He said that few of Australia’s BNPL players have reached the necessary scale and ubiquity to compete against big industry players like Apple.

On the other hand, ClearScore managing director Steve Smyth is more sceptical about Apple’s ability to cross over into financial services. He told nestegg that it’s “not a big deal as it might sound”.

He told nestegg that regardless of Apple’s dominance in the tech sector, “it’s still a cross-sell”.

“When a big tech giant cross-sells, it always feels like they’re going to completely dominate an industry, but it’s rare that they do that,” he said.

Mr Smyth said that most consumers identify brands through their core service rather than add-ons, pointing to the limited impact that the arrival of Commonwealth Bank and PayPal into the BNPL space has had on the dominance of smaller market leaders.

“None of these have made the in-roads that an Afterpay has made,” he said.

“I don’t think your average consumer views Apple as a place to get financial products,” he said.

He predicted that the ‘mega-trend’ of a move by Apple into the BNPL space would likely see a rise in the average number of BNPL accounts per consumer. In turn, this creates a certain amount of risk in the system because people have access to credit that isn’t regulated.

ClearScore have found that 30 per cent of people now have three or more BNPL accounts, Mr Smyth revealed.

Mr Smyth said that those who fear Apple going into financial services underestimate two things: the margin structure of consumer financial services and the burden of regulation involved for a financial business is much higher than a tech one.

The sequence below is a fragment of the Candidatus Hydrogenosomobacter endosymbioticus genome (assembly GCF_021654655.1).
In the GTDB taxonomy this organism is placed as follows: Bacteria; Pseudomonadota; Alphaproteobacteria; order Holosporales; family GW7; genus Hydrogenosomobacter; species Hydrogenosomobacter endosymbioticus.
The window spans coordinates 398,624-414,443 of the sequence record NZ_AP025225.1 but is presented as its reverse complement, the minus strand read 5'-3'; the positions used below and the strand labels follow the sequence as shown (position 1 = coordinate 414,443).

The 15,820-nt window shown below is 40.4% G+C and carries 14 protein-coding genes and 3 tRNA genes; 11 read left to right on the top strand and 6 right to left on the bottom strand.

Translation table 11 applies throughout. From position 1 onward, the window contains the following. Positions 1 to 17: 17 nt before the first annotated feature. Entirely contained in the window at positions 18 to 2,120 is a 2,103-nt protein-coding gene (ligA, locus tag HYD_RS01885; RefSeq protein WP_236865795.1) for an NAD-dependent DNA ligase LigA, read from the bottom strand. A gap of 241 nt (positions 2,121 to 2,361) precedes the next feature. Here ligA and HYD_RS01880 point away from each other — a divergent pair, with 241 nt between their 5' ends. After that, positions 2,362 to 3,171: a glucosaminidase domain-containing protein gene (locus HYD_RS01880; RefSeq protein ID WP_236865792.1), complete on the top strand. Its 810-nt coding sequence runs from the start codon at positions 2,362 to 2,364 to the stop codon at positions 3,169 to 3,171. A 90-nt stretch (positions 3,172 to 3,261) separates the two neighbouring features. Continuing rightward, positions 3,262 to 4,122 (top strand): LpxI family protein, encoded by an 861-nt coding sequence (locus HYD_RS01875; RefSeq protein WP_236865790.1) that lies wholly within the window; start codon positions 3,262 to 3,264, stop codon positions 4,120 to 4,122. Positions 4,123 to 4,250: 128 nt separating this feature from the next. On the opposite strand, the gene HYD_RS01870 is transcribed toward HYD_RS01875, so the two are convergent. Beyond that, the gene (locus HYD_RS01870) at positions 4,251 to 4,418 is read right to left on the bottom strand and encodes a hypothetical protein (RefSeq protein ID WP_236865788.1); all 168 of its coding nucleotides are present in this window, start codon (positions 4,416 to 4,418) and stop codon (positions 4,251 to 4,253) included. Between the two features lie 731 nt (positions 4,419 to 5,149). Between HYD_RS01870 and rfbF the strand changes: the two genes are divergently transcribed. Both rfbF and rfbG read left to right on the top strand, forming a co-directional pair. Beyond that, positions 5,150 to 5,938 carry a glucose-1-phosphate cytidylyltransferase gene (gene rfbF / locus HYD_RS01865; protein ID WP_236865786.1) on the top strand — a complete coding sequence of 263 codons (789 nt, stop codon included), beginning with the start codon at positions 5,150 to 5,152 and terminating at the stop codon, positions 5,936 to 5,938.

That being said, Mr Smyth confessed some concerns around Apple’s tendency to keep information about its users to itself.

“What the industry needs is information sharing. I think the risk of these players is that they think they have all the information on the Apple user that they can lend well and they don’t need to play with anyone else, that brings risk into the system.”

“Even if that is something that they can do with their advantaged system of understanding their customers and the data, what the whole of society and that structure needs is information sharing to stop that situation where someone has Apple, Afterpay, Zip, Open Pay, PayPal and all of these other forms of credit and just builds up something that gets them into trouble,” he said.

Buy now, pay later coming to Apple Pay, reports say
Buy now, pay later coming to Apple Pay, reports say
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About the author

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Fergus is a journalist for Momentum Media's nestegg and Smart Property Investment. He likes to write about money, markets, how innovation is changing the financial landscape and how younger consumers can achieve their goals in unpredictable times. 

About the author

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Fergus Halliday

Fergus is a journalist for Momentum Media's nestegg and Smart Property Investment. He likes to write about money, markets, how innovation is changing the financial landscape and how younger consumers can achieve their goals in unpredictable times.